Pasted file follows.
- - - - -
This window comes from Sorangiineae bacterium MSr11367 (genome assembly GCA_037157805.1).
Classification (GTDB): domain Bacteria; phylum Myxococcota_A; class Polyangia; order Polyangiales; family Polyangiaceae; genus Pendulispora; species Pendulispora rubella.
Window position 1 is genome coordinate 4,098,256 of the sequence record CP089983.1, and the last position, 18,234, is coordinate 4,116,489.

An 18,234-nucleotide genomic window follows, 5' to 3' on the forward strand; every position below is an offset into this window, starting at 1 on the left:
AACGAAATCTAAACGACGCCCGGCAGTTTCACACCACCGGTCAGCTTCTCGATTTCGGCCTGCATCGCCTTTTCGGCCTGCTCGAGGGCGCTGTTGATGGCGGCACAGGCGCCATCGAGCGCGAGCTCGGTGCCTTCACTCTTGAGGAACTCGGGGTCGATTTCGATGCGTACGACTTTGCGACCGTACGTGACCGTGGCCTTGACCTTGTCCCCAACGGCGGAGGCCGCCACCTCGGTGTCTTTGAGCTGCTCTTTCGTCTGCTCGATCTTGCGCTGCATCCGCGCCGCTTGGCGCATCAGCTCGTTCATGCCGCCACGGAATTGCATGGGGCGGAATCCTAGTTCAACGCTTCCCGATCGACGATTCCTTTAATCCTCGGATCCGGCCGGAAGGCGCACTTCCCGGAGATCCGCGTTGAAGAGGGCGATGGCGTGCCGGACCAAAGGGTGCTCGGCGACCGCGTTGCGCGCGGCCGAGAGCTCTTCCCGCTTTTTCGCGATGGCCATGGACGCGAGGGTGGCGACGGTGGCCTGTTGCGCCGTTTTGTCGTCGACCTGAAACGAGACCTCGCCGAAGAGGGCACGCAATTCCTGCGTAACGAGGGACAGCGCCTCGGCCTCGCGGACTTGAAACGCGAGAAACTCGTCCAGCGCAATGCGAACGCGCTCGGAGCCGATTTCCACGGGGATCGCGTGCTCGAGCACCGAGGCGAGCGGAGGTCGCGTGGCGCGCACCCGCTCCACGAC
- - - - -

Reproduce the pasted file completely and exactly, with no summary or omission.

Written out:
This window comes from Sorangiineae bacterium MSr11367 (genome assembly GCA_037157805.1).
Classification (GTDB): domain Bacteria; phylum Myxococcota_A; class Polyangia; order Polyangiales; family Polyangiaceae; genus Pendulispora; species Pendulispora rubella.
Window position 1 is genome coordinate 4,098,256 of the sequence record CP089983.1, and the last position, 18,234, is coordinate 4,116,489.

An 18,234-nucleotide genomic window follows, 5' to 3' on the forward strand; every position below is an offset into this window, starting at 1 on the left:
AACGAAATCTAAACGACGCCCGGCAGTTTCACACCACCGGTCAGCTTCTCGATTTCGGCCTGCATCGCCTTTTCGGCCTGCTCGAGGGCGCTGTTGATGGCGGCACAGGCGCCATCGAGCGCGAGCTCGGTGCCTTCACTCTTGAGGAACTCGGGGTCGATTTCGATGCGTACGACTTTGCGACCGTACGTGACCGTGGCCTTGACCTTGTCCCCAACGGCGGAGGCCGCCACCTCGGTGTCTTTGAGCTGCTCTTTCGTCTGCTCGATCTTGCGCTGCATCCGCGCCGCTTGGCGCATCAGCTCGTTCATGCCGCCACGGAATTGCATGGGGCGGAATCCTAGTTCAACGCTTCCCGATCGACGATTCCTTTAATCCTCGGATCCGGCCGGAAGGCGCACTTCCCGGAGATCCGCGTTGAAGAGGGCGATGGCGTGCCGGACCAAAGGGTGCTCGGCGACCGCGTTGCGCGCGGCCGAGAGCTCTTCCCGCTTTTTCGCGATGGCCATGGACGCGAGGGTGGCGACGGTGGCCTGTTGCGCCGTTTTGTCGTCGACCTGAAACGAGACCTCGCCGAAGAGGGCACGCAATTCCTGCGTAACGAGGGACAGCGCCTCGGCCTCGCGGACTTGAAACGCGAGAAACTCGTCCAGCGCAATGCGAACGCGCTCGGAGCCGATTTCCACGGGGATCGCGTGCTCGAGCACCGAGGCGAGCGGAGGTCGCGTGGCGCGCACCCGCTCCACGAC